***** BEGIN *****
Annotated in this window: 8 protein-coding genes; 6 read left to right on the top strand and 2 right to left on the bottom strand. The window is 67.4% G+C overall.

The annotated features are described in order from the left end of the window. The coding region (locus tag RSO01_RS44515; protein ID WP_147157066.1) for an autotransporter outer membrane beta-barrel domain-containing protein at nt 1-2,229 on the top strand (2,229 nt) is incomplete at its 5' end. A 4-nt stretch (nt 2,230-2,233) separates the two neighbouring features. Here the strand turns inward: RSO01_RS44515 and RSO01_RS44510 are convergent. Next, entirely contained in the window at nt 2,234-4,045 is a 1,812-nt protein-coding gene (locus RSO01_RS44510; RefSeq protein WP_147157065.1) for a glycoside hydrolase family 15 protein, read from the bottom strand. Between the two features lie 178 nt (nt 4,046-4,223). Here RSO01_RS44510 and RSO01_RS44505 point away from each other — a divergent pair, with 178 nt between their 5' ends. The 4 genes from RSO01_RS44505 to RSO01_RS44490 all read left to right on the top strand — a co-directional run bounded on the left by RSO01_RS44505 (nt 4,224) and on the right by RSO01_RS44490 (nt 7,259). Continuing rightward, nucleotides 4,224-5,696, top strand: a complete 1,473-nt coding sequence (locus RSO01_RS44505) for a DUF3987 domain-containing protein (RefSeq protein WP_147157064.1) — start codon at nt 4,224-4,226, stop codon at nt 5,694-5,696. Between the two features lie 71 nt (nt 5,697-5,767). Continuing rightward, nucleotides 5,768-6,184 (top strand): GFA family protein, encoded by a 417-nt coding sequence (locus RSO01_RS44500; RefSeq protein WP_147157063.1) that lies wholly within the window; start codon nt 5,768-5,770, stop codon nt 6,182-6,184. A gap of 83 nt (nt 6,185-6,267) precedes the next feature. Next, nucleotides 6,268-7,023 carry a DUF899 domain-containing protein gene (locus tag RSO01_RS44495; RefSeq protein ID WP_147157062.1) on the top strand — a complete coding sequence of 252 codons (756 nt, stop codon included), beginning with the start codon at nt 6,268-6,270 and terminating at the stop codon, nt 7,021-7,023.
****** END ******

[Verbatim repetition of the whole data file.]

Annotated in this window: 8 protein-coding genes; 6 read left to right on the top strand and 2 right to left on the bottom strand. The window is 67.4% G+C overall.

The annotated features are described in order from the left end of the window. The coding region (locus tag RSO01_RS44515; protein ID WP_147157066.1) for an autotransporter outer membrane beta-barrel domain-containing protein at nt 1-2,229 on the top strand (2,229 nt) is incomplete at its 5' end. A 4-nt stretch (nt 2,230-2,233) separates the two neighbouring features. Here the strand turns inward: RSO01_RS44515 and RSO01_RS44510 are convergent. Next, entirely contained in the window at nt 2,234-4,045 is a 1,812-nt protein-coding gene (locus RSO01_RS44510; RefSeq protein WP_147157065.1) for a glycoside hydrolase family 15 protein, read from the bottom strand. Between the two features lie 178 nt (nt 4,046-4,223). Here RSO01_RS44510 and RSO01_RS44505 point away from each other — a divergent pair, with 178 nt between their 5' ends. The 4 genes from RSO01_RS44505 to RSO01_RS44490 all read left to right on the top strand — a co-directional run bounded on the left by RSO01_RS44505 (nt 4,224) and on the right by RSO01_RS44490 (nt 7,259). Continuing rightward, nucleotides 4,224-5,696, top strand: a complete 1,473-nt coding sequence (locus RSO01_RS44505) for a DUF3987 domain-containing protein (RefSeq protein WP_147157064.1) — start codon at nt 4,224-4,226, stop codon at nt 5,694-5,696. Between the two features lie 71 nt (nt 5,697-5,767). Continuing rightward, nucleotides 5,768-6,184 (top strand): GFA family protein, encoded by a 417-nt coding sequence (locus RSO01_RS44500; RefSeq protein WP_147157063.1) that lies wholly within the window; start codon nt 5,768-5,770, stop codon nt 6,182-6,184. A gap of 83 nt (nt 6,185-6,267) precedes the next feature. Next, nucleotides 6,268-7,023 carry a DUF899 domain-containing protein gene (locus tag RSO01_RS44495; RefSeq protein ID WP_147157062.1) on the top strand — a complete coding sequence of 252 codons (756 nt, stop codon included), beginning with the start codon at nt 6,268-6,270 and terminating at the stop codon, nt 7,021-7,023.